Translation:The bank becomes the largest private institution.
You'll see more examples here: http://michaelis.uol.com.br/moderno/ingles/index.php?lingua=portugues-ingles&palavra=passar
My dictionary says that "passar" can be translated as " happens". I have looked up the phrase "to come to be " or "to become" and "passar" is not listed. Moreover the hint was "spread". It this is an idiomatic phrase then it should have been introduced earlier. This type of stupid mistake just detracts from what is otherwise a very good program.
For this exercise it is not just the word, passar but the phrase, passar a ser which Paulenrique noted elsewhere works out as, turn out to be* (an English phrase) that can often be represented by "become".
You can switch "turn(s) out to be" with the given translations in the examples on the above linked page and see for yourself that they work out most of the time. Pretty nifty. :)
I daresay this could be used with, uma larva passa a ser uma borboleta.
As for when to introduce the phrase to us, I am not sure where or when it could be better positioned as it seems that it would draw complaints no matter where it gets put by those who feel duped by it.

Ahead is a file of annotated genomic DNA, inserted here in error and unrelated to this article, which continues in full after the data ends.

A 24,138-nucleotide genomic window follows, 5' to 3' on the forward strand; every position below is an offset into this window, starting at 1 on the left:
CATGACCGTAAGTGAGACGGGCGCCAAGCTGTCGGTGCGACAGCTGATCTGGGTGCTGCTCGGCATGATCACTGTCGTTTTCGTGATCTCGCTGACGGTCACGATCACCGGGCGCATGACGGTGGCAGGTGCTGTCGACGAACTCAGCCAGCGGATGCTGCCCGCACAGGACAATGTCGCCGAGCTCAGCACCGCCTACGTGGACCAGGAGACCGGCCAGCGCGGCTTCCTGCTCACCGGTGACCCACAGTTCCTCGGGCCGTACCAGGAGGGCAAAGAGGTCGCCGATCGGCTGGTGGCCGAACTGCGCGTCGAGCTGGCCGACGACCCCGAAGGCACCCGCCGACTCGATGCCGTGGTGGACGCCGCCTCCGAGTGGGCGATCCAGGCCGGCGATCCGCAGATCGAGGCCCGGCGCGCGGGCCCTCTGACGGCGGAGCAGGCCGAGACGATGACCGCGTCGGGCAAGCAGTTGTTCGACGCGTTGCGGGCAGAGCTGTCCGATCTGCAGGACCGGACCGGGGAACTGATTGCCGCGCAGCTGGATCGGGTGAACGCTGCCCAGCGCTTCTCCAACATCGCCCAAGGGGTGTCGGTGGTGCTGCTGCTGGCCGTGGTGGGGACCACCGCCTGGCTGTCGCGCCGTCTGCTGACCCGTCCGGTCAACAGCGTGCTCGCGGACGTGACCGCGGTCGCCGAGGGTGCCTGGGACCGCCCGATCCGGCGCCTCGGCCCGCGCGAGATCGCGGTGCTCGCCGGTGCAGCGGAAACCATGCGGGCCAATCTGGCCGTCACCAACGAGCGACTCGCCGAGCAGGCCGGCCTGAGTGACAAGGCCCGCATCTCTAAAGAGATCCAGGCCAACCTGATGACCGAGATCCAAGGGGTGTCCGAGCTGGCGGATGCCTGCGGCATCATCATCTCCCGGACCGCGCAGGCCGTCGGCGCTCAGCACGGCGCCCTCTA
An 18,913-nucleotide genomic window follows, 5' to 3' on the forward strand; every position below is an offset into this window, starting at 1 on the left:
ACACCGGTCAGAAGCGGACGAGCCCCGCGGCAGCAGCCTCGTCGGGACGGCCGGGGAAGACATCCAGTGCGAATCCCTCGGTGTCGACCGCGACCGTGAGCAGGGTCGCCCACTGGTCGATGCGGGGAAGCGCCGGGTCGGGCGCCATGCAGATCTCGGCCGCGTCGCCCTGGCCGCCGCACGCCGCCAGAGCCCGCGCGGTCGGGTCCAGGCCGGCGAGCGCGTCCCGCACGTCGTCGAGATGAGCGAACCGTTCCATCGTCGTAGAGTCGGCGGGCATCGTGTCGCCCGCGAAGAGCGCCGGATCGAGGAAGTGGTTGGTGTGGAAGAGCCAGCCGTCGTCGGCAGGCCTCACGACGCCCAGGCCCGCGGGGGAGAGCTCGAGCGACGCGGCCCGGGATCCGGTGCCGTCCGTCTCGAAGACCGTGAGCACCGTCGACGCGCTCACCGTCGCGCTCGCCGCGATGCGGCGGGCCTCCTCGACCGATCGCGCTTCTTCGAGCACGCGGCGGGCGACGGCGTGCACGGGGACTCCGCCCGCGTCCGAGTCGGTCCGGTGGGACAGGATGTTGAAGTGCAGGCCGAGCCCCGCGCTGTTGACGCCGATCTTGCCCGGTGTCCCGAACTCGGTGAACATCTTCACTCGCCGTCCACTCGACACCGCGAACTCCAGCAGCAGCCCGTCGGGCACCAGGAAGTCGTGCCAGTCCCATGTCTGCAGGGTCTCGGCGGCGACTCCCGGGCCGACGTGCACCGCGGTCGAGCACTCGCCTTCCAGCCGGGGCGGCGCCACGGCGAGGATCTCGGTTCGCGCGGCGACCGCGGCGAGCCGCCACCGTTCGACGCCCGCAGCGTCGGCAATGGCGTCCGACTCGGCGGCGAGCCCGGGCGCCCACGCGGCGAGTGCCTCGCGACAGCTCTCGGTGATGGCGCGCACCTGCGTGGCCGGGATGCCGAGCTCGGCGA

One of the tenants of CNN as an international news organization when it started was to avoid the use of foreign[er] because that becomes centric to a particular country. So they might have used, "language learners* instead.
However, I have thought the same as you as I struggle with the 57 different PT possibilities but, when I really look at it, all those auxiliary verb words in English to change the meanings do not seem all that different from verb endings in other languages. Plus spread is just one of many irregular (abby-normal) English verbs to keep in mind. :D
Spread, spreads, spreading, has, have, had, will, will be, will have, will have been, would be, would have, would have been, was, did, does, let's, to, and finally the participles, spreading, spread, having spread.
It's enough to make my head spin, and I haven't even touched on bread-spread versus bedspread. =)
Plus my Portuguese friend often brings up the English fondness for abbreviations (assn, adm, admin, admon, ad, advert, Aug, Jan, Feb, Cal, NY, Wisc., Abbr.), and acronyms (A/C, AC/DC, AD, BC, RSVP, USDA, FBI, CIA, CSI, CBS, NBC, CNB, CNN, CCN, BBC, DMV, DNC, RNC, POTUS, SCOTUS, SOS, SNAFU...).